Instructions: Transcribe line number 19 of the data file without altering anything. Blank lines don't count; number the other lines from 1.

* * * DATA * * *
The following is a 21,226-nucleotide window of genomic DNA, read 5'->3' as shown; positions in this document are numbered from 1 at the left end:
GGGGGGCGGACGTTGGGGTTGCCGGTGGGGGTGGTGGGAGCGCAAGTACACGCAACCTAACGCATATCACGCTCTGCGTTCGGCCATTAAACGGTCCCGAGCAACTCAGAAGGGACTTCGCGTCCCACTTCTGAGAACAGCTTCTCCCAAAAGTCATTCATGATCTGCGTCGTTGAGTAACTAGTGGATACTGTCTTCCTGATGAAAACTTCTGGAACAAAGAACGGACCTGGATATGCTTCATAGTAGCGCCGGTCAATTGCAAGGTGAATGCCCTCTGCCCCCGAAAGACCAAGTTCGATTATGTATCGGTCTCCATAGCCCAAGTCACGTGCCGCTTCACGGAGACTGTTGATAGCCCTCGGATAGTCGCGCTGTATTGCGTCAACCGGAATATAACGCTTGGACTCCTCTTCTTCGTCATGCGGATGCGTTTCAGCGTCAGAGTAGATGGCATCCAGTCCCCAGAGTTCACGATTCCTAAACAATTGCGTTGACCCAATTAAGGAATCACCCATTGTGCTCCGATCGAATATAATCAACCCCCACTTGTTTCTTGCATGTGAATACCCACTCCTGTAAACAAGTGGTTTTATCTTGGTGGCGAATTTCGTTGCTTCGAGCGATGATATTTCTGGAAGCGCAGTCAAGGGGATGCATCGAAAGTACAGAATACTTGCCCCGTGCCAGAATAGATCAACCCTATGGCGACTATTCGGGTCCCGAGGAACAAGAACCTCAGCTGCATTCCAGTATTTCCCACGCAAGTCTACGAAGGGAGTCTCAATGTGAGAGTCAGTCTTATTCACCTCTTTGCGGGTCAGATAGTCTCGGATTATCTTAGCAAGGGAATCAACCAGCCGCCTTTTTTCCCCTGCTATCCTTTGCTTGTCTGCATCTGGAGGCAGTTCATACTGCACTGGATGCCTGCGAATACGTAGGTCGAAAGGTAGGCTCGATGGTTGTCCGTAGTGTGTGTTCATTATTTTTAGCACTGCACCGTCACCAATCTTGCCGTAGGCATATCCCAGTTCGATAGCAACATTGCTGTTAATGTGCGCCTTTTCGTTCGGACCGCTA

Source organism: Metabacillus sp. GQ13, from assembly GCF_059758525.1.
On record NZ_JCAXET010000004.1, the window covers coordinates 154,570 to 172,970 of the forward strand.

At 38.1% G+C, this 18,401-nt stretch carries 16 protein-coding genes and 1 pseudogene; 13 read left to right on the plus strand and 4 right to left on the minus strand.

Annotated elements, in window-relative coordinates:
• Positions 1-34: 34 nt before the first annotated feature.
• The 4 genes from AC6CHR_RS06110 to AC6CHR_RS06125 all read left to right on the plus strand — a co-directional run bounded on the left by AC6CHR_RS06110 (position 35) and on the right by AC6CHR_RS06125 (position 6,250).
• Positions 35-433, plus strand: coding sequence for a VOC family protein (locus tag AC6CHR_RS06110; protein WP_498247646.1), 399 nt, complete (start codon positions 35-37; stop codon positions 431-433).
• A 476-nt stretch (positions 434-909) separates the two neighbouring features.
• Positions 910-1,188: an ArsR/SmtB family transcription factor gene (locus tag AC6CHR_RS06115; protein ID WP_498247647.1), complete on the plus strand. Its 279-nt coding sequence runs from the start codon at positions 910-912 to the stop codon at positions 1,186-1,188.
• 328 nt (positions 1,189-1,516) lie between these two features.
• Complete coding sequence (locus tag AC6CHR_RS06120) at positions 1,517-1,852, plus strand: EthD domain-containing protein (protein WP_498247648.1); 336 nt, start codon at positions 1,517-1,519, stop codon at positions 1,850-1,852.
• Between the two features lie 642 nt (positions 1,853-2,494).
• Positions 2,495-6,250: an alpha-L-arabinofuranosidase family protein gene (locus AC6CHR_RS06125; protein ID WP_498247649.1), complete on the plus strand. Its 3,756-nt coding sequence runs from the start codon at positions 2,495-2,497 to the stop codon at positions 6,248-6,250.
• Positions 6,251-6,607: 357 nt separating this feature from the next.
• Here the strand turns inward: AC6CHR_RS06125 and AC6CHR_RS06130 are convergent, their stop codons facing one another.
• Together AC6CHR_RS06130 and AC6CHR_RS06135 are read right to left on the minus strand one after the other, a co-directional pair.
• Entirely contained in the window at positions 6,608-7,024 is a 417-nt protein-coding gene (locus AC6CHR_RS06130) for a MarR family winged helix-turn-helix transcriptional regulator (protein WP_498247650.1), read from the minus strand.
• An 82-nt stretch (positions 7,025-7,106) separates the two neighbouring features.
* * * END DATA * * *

• Entirely contained in the window at positions 6,608-7,024 is a 417-nt protein-coding gene (locus AC6CHR_RS06130) for a MarR family winged helix-turn-helix transcriptional regulator (protein WP_498247650.1), read from the minus strand.